This article is part of our special report European gas markets.
The liberalisation of European gas markets is widely recognised as a major success by industry analysts. But EU politicians are reluctant to celebrate it because liberalisation on its own has failed to deliver on another key objective – supply diversification. Ironically, Europe is now more dependent on Russian gas than ever.
Since the first Russia-Ukraine gas crisis broke out in 2006, the European Commission has pursued a vigorous liberalisation agenda in a bid to open up what still very much looked like a patchwork of national gas markets.
Twelve years later, policy analysts agree that EU gas markets have changed radically – and for the better.
“A huge amount has been achieved, particularly in North West Europe, and to a lesser extent in Central Europe and Italy,” said Jonathan Stern, head of gas programme at the Oxford Institute for Energy Studies. “Essentially, the further south and east you go, the less the integration of markets, but in general I would say there has been a huge amount of progress,” Stern told EURACTIV in an interview.
Today, gas markets are much more liquid. About 60-70% of all gas sold in Europe is being traded openly on competitive markets, with the figure approaching 80% if Italy is added, Stern said. “We now have a real gas market in North West Europe and other parts of the continent, where prices are set by supply and demand. And that has an effect on the whole of continental Europe,” he explained.
The assessment is shared by ACER, the Agency for the Cooperation of Energy Regulators in Europe, which draws attention to legal changes that have helped fluidify gas markets.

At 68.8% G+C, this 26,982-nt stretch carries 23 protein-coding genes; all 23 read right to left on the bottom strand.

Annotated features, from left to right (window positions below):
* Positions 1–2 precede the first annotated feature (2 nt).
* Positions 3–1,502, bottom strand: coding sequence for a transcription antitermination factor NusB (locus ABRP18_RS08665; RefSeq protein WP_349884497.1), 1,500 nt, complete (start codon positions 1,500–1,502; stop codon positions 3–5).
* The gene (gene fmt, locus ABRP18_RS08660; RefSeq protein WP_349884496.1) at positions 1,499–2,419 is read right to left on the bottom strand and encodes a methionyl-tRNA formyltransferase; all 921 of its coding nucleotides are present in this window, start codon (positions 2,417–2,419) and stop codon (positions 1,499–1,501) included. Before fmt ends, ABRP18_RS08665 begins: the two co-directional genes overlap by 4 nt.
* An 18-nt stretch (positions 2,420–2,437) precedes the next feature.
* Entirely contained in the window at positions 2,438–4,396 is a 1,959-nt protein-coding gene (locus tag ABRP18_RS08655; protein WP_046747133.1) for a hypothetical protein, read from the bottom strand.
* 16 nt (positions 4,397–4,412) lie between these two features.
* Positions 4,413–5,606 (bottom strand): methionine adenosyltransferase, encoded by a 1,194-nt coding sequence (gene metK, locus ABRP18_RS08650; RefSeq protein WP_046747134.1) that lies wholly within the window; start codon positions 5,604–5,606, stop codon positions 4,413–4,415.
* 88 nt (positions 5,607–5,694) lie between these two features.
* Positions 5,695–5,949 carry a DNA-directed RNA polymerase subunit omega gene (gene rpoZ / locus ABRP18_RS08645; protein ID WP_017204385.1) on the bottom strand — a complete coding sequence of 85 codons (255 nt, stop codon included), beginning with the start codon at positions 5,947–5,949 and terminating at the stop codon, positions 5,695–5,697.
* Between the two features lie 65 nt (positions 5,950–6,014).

“Since the entry into force of the so-called Third Energy Package in 2009, major improvements have taken place,” said Dennis Hesseling, head of the gas department at ACER. Most industrial consumers and many households can now freely choose their gas supplier, he pointed out.
And “most gas incumbents have been unbundled, creating independent Transmission System Operators to facilitate market liberalisation and integration without discrimination between different suppliers, traders and shippers,” he told EURACTIV in e-mailed comments.
Trading hubs of various sizes have been established across Europe, on which gas is exchanged freely and “where gas price discovery takes place,” Hesseling explained. The most advanced hubs have good liquidity and act as a benchmark for European gas prices, which have now “converged across a large part of the EU,” he pointed out.
This has helped markets work better, with the volume of gas traded in competitive gas hubs increasing by 20% from 2015 to 2016, ACER said in its latest gas monitoring market report, published in October.
Politicians deserve some praise for laying the policy groundwork, Stern admits. But a bigger driver of change came from outside events, when the financial crisis hit Europe in 2008. “That was what I call a perfect storm for the gas industry – with recession, collapsing demand, massive increases in oil prices, and hence gas prices that were linked to oil prices,” Stern said.